Now, the muhammara is usually served as part of a mezze, which are small tapas-style plates usually served with alcohol. I think the preferred aperitif is Arak and it’s quite similar in taste, and effect, as absinthe. Muhammara is like the lesser known, but equally if-not-more-delicious, cousin of hummus and baba ghanouj. Made from a combination of olive oil, spices, roasted red peppers, walnuts, sometimes pine nuts and bread crumbs or bulgur wheat, it has multi-purpose applications. Everyone loves a good hummus but wait till you try muhammara. It’s slightly spicy, nutty and very tasty on top of pita breads, toasts, sandwiches, fresh vegetables, pasta…basically, you can put that <beep> on everything! Every household in the region makes this delicious concoction differently but it originates from Syria with the use Aleppo peppers.
Since Aleppo peppers are hard to come by outside of the Middle East, red bell peppers can be used together with other dried pepper varieties. In this recipe, I found that (surprise, surprise!) Korean chilli powder does the job wonderfully as a replacement for Aleppo pepper. It imparts a lovely bright red and smokiness to the dip. Now you know what to do with your extra chilli powder after making kimchi!
There’s been a lot of eating here but nothing to blog about. Balancing life and work is not easy especially when there is only 24 hours in a day and you need at least 6-8 of it for sleeping and another 8 for working and another 8 for family and life. Luckily there is always time to eat tucked in somewhere the hours for family and life, yes? And the cool weekend with the sun making a cameo throughout the day inspired me to make something warm, hearty and delicious. Our summer days are numbered..le sigh!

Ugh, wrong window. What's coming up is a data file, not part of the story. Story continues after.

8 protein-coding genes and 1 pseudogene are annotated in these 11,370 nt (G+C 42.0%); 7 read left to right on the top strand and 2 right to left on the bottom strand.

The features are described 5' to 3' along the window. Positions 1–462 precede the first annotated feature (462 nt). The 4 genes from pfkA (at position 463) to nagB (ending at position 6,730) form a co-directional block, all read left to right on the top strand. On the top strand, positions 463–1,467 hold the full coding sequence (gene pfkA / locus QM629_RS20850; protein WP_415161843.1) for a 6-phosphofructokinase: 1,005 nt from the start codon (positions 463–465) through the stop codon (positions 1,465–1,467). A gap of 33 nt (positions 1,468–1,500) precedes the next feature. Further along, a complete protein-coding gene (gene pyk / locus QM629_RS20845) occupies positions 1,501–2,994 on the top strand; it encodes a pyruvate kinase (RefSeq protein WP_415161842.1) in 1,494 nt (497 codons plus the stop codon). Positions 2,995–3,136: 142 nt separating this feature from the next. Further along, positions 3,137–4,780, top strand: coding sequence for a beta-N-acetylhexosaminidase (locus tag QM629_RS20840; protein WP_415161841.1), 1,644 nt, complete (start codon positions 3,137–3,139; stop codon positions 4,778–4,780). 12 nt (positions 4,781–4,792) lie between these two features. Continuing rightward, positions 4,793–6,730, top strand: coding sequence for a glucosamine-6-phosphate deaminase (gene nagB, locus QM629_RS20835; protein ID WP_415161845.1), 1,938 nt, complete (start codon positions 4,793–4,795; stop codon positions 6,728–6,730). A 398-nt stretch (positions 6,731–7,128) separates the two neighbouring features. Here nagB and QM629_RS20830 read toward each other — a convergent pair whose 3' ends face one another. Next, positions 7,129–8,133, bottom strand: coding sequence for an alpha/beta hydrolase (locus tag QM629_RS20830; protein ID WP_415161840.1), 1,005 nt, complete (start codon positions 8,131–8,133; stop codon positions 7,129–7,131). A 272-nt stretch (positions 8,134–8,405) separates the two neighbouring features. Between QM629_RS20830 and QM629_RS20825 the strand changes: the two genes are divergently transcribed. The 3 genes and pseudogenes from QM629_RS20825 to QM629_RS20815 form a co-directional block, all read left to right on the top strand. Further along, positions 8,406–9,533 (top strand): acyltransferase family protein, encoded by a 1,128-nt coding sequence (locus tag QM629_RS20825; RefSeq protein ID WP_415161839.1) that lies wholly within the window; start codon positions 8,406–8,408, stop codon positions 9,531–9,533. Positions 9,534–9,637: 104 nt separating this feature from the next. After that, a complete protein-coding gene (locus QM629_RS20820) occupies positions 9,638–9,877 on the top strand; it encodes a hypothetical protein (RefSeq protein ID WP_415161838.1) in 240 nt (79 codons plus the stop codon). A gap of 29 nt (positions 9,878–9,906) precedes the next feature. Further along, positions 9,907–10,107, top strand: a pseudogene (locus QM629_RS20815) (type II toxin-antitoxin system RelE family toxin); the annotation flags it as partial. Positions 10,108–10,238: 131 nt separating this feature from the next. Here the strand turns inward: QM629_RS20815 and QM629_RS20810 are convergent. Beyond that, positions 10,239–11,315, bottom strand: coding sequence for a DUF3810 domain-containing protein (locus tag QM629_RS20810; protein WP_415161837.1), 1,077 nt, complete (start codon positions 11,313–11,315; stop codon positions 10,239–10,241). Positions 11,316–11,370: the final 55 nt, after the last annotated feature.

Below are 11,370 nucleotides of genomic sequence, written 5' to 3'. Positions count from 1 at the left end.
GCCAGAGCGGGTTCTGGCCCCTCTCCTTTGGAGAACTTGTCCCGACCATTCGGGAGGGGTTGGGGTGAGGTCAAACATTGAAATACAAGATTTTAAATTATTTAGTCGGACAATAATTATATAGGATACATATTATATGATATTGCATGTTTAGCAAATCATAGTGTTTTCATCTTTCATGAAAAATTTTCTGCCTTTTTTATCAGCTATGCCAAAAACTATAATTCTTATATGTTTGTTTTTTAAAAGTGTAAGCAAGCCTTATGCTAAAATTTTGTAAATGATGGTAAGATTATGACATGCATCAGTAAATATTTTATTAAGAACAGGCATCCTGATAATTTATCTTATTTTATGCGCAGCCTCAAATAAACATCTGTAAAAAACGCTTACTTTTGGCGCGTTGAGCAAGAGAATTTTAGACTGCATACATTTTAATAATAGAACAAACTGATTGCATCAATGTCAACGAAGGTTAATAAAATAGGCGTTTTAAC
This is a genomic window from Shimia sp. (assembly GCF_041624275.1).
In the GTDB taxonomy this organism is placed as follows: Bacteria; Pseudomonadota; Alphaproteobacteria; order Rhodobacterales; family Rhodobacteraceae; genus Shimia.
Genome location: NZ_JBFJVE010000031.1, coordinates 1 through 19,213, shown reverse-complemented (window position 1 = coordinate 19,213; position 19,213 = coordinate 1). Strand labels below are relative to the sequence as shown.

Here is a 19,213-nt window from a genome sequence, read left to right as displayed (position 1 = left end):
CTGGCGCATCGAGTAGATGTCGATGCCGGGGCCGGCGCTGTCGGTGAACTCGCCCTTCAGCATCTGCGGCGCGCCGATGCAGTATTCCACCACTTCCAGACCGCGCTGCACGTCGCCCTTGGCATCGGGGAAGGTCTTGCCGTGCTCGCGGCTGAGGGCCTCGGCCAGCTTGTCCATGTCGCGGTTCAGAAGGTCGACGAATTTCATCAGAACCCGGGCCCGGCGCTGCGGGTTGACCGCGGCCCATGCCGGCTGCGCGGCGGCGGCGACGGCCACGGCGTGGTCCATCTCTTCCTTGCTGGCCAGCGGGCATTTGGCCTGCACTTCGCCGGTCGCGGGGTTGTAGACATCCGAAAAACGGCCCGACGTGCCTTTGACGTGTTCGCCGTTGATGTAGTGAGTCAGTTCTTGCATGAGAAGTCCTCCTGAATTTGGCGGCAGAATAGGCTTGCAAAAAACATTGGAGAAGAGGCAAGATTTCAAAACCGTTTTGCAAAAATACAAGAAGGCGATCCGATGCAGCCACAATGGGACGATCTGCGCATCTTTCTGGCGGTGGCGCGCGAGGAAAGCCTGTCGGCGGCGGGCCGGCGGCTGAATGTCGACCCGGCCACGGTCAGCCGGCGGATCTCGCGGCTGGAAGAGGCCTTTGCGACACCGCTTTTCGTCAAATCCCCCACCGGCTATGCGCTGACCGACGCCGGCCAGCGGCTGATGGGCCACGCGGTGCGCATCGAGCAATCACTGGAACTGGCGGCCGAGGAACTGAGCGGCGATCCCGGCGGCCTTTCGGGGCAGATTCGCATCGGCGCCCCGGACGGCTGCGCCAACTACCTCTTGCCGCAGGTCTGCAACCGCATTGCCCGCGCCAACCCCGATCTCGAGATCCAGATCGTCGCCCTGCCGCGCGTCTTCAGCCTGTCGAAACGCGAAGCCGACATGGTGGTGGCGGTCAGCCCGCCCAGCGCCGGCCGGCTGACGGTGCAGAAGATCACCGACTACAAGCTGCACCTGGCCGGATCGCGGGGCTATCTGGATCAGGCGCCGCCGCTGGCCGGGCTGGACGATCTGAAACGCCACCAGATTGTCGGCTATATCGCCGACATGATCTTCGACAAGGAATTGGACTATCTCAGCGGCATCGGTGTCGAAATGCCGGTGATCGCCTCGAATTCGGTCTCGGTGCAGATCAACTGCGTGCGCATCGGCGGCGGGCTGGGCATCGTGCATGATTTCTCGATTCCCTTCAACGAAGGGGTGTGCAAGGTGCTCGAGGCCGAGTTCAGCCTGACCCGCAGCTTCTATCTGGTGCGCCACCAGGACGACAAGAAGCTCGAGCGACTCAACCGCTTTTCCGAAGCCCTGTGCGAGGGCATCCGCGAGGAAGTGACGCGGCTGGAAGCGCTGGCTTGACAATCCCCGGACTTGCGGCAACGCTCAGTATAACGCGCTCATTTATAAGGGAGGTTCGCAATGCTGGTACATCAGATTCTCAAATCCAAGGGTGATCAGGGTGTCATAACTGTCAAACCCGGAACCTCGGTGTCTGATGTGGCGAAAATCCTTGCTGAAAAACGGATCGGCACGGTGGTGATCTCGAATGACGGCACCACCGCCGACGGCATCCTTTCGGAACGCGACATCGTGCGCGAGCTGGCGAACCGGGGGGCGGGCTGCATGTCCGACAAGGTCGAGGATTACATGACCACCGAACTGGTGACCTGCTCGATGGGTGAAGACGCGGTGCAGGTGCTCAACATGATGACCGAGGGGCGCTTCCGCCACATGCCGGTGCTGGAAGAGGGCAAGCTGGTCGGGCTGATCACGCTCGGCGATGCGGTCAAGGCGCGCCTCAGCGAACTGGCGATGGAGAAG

I went to Whole Foods and saw an incredible deal on whole pork leg roasts. Weighing at 2.5lbs for under 20 bucks is pretty good deal in my books, especially since it’s organic, local and ethically raised. This was going to feed about 4-6 people or 4-6 dinners. I wanted to honour this animal with a simple pork roast recipe. Simplicity and back-to-basics was my aim here so I rubbed the lovely pork with some salt, pepper, minced fresh garlic, yellow mustard powder and dried thyme. These are complementary flavours that just cannot go wrong for roast meats. You can rub the spice liberally over the outside of the roast but I like to take it up a notch by butterflying the meat so I can season the inside as well. You can omit this step and it’ll still taste pretty grand but I do recommend that if you can muster up the effort to do so, do so. Use twines to tie up the roast to keep it tight and even all around. You do not have to do this but since the recipe is such a simple one, it makes a difference to the end result when you do the little things like making sure the roasting surface is even by tying it with twine, rubbing and seasoning the meat well inside and out, browning it for flavour, giving the roast enough space to cook evenly all around and using low and steady heat to ensure a moist and tender end result.